From the pounding opening notes of the opening track (“Main Title”), as metallic beats clank along, most listeners will find themselves in familiar territory. This 20-track journey into the history of cinema music (which is a bit like what this feels like) gets points for remaining in the cinematic collective unconscious (and collective conscious for many), but composer Brad Fiedel is quick to point out that it’s not your usual film score:

“…the music was created to be so subservient in a frame-by-frame fashion to the visuals, that I always wondered if anyone would get anything out of listening to it by itself. Also, the experimenting I did on this score playing in the grey area between what was ‘music’ and what was sound effects, certainly does not lend to easy listening.”

And though there are some “easy listening” tracks like the melodic “Desert Suite,” Fidel is pretty right on: many of the tracks feel sound effect-laden and a bit heavy. But despite Fiedel’s own doubts about the listenability of his score, these sound effect moments (frequently electronic or metallic in nature – listen to “Trust Me” for some of the clanking, sliding, rhythm that pushes the edges of sound effect) tend to add to the listener’s ability to appreciate the music rather than detract from it. Much like the Oscar-nominated score for last year’s The Hurt Locker, the mix of sound effects and music is a welcome change of pace for those avid listeners of score music.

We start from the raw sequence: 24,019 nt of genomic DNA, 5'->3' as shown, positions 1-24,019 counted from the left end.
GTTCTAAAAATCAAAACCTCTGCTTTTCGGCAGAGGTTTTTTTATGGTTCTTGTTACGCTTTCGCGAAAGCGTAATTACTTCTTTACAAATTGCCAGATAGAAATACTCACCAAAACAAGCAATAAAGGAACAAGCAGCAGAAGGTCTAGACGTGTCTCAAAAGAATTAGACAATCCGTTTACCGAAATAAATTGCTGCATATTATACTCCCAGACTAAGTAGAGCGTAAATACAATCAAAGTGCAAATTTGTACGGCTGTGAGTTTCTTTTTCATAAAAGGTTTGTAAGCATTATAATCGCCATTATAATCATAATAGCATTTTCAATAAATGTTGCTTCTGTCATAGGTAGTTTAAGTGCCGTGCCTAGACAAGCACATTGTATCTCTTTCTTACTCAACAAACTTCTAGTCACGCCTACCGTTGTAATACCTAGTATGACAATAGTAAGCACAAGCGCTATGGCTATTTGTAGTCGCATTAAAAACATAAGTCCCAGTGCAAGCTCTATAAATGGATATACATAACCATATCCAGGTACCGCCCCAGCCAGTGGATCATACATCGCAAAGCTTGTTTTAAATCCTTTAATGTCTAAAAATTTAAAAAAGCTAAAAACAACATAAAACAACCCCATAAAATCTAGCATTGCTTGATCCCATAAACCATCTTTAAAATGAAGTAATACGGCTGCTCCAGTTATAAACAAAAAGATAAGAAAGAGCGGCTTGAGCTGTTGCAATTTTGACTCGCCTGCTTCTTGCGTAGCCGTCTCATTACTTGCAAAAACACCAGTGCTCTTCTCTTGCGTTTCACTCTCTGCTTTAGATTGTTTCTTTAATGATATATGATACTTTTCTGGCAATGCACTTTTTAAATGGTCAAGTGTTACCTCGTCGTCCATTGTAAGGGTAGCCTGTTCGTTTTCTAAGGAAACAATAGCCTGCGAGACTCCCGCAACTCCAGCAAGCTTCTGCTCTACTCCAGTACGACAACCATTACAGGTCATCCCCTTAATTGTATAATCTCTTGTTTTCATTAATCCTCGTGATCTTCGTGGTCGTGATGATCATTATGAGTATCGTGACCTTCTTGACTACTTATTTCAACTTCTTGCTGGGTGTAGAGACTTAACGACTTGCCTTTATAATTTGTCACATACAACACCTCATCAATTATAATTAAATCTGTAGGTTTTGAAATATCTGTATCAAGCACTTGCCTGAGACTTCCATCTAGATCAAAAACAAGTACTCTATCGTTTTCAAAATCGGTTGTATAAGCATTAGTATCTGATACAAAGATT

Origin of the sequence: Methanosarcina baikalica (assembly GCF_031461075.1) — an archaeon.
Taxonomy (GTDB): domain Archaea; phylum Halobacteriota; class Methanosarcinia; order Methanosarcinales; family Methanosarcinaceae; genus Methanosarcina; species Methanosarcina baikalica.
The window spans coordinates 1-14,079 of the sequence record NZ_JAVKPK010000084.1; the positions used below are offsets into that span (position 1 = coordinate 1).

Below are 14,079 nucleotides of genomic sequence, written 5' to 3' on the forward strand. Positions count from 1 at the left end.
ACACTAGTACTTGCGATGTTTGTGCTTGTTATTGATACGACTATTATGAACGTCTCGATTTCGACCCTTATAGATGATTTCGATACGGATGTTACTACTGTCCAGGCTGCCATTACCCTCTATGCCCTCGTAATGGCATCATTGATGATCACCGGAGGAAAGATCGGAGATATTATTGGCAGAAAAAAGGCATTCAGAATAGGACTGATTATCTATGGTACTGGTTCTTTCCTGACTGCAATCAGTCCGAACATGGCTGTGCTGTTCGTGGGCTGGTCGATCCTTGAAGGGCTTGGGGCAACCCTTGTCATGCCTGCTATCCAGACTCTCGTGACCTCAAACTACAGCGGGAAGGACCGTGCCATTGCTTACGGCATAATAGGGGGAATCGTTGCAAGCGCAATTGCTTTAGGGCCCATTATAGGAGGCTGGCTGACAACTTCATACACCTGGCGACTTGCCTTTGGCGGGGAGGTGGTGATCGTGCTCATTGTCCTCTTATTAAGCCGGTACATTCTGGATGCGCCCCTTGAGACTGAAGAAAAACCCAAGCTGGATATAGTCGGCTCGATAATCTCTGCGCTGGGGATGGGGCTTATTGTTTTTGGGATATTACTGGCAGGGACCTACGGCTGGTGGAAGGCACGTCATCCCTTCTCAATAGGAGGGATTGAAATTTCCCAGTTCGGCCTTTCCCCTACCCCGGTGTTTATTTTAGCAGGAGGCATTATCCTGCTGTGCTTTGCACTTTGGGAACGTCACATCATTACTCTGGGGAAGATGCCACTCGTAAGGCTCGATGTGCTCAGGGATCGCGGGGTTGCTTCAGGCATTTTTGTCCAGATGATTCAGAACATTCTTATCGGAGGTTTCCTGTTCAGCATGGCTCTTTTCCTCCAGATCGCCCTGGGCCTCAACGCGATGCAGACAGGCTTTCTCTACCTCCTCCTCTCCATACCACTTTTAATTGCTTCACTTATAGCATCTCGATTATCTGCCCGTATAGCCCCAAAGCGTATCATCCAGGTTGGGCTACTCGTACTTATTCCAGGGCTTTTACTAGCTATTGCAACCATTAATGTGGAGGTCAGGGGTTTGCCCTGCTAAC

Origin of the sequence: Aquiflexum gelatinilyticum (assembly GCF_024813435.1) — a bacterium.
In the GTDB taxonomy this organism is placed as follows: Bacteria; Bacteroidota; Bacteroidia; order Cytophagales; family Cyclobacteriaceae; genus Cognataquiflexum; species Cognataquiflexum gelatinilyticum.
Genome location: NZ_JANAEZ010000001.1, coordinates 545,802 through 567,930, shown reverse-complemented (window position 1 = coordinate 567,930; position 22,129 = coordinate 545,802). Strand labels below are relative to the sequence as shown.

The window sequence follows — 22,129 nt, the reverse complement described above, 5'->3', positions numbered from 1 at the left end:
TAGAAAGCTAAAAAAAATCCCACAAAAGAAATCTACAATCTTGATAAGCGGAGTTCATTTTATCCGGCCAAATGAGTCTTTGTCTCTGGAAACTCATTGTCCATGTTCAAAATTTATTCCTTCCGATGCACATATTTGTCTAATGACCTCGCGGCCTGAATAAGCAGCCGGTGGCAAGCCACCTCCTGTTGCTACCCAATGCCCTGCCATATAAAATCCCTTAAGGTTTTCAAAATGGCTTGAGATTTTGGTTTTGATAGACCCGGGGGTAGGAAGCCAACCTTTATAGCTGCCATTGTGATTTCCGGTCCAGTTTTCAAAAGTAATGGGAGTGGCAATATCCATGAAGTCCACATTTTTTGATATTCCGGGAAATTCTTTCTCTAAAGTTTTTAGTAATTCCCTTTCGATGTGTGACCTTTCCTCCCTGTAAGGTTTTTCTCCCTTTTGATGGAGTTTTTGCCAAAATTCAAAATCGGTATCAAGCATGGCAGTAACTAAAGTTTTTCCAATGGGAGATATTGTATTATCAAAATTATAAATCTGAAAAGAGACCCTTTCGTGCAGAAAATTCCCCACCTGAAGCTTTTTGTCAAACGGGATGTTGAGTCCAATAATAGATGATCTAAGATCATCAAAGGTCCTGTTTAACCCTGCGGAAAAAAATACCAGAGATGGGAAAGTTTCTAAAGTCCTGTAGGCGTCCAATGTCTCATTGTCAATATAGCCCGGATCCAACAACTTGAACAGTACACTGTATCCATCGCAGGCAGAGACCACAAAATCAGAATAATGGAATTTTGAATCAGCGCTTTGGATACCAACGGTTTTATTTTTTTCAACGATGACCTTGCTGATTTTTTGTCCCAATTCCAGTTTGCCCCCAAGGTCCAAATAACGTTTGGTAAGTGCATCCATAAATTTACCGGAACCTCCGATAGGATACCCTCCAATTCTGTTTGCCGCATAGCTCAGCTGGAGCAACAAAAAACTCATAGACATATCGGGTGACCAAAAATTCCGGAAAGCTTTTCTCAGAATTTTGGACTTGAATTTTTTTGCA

This music has been unavailable for some time now – a few copies of the originally released CD are currently listed on Amazon for $60 and more. And though the peddlers of these original soundtrack discs are unlikely to laud Silva Screen Records’ decision to re-release the album in a new re-mastered edition with notes from composer Brad Fiedel, those who have been eager to get their hands on this inspirational collection of music will likely be clamoring to the store for it.

Fiedel trickled out after this score (Johnny Mnemonic and True Lies being his only two subsequent films of note) and hasn’t composed music for a film in this century, but this collection of music gives listeners a chance to appreciate an expert at the top of his game.

Zach’s Rating: A-
Perfect For: Enjoying a blast from the past… or the future, I guess…
Stay Away if: You’re not into mixing score and sound effects

To purchase the soundtrack for Terminator 2: Judgment Day, visit Amazon

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